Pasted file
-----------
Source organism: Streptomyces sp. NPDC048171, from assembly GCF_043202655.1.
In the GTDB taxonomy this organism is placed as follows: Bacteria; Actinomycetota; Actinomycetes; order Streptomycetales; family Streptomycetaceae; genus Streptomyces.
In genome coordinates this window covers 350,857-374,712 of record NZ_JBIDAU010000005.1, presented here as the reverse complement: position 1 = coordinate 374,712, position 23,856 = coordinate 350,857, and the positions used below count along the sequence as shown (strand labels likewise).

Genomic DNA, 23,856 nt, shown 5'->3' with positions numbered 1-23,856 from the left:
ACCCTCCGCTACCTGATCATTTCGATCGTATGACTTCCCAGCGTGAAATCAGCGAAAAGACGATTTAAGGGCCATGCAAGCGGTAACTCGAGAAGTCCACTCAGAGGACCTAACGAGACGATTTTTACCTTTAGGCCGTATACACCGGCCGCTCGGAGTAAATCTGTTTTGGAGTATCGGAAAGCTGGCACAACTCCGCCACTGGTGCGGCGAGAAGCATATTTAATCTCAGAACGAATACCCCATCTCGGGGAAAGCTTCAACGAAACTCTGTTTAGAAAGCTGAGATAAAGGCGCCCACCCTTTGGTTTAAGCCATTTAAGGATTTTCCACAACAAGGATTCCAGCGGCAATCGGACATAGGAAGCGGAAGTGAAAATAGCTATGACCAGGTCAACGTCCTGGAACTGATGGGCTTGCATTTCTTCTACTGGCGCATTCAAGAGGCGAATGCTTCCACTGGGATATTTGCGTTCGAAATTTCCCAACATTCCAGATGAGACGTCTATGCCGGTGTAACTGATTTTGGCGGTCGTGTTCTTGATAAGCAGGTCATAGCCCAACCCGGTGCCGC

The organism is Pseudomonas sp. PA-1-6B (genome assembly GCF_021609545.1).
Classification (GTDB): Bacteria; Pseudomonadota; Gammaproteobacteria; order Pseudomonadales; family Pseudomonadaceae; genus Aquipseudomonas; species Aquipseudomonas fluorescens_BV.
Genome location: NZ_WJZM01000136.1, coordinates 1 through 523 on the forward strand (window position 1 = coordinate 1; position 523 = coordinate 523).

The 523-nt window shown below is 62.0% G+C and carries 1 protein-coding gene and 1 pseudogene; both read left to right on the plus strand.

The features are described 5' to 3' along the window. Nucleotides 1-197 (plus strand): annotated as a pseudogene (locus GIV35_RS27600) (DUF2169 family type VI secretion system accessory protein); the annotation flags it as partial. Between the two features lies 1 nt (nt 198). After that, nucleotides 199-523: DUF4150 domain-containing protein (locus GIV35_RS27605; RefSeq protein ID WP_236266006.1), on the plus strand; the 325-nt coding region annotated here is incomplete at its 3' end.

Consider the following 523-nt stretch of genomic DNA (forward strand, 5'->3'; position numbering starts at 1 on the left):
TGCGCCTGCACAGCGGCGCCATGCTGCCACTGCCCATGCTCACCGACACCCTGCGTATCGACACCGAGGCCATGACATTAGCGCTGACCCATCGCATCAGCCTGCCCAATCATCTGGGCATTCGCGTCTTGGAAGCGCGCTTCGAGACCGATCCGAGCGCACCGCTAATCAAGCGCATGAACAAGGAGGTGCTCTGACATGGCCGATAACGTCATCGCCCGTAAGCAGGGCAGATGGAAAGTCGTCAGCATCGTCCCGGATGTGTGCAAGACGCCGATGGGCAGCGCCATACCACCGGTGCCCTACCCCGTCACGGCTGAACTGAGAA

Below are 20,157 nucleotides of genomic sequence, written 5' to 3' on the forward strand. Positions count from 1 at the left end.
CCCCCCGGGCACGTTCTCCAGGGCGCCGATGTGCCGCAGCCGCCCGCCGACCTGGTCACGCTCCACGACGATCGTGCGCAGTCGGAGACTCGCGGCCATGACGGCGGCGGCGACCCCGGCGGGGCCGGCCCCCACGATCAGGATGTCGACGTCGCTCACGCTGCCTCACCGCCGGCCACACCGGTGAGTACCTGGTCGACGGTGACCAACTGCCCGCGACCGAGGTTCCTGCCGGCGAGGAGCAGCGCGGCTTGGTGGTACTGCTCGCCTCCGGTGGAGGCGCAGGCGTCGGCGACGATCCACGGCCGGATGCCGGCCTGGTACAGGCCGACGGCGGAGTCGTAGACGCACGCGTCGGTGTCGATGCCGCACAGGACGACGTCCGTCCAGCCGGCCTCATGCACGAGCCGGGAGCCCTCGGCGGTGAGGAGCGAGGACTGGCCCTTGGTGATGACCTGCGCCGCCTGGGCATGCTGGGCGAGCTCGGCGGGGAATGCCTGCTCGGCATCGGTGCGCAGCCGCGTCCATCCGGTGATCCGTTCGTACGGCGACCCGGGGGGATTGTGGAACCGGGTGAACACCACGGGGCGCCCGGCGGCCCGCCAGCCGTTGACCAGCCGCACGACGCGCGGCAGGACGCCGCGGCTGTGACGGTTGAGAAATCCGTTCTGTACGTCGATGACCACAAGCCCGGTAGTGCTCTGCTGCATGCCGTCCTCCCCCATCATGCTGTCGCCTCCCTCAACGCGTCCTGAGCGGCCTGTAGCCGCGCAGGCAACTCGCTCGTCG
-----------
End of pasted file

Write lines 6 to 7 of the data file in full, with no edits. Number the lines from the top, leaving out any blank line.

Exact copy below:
The organism is Pseudomonas sp. PA-1-6B (genome assembly GCF_021609545.1).
Classification (GTDB): Bacteria; Pseudomonadota; Gammaproteobacteria; order Pseudomonadales; family Pseudomonadaceae; genus Aquipseudomonas; species Aquipseudomonas fluorescens_BV.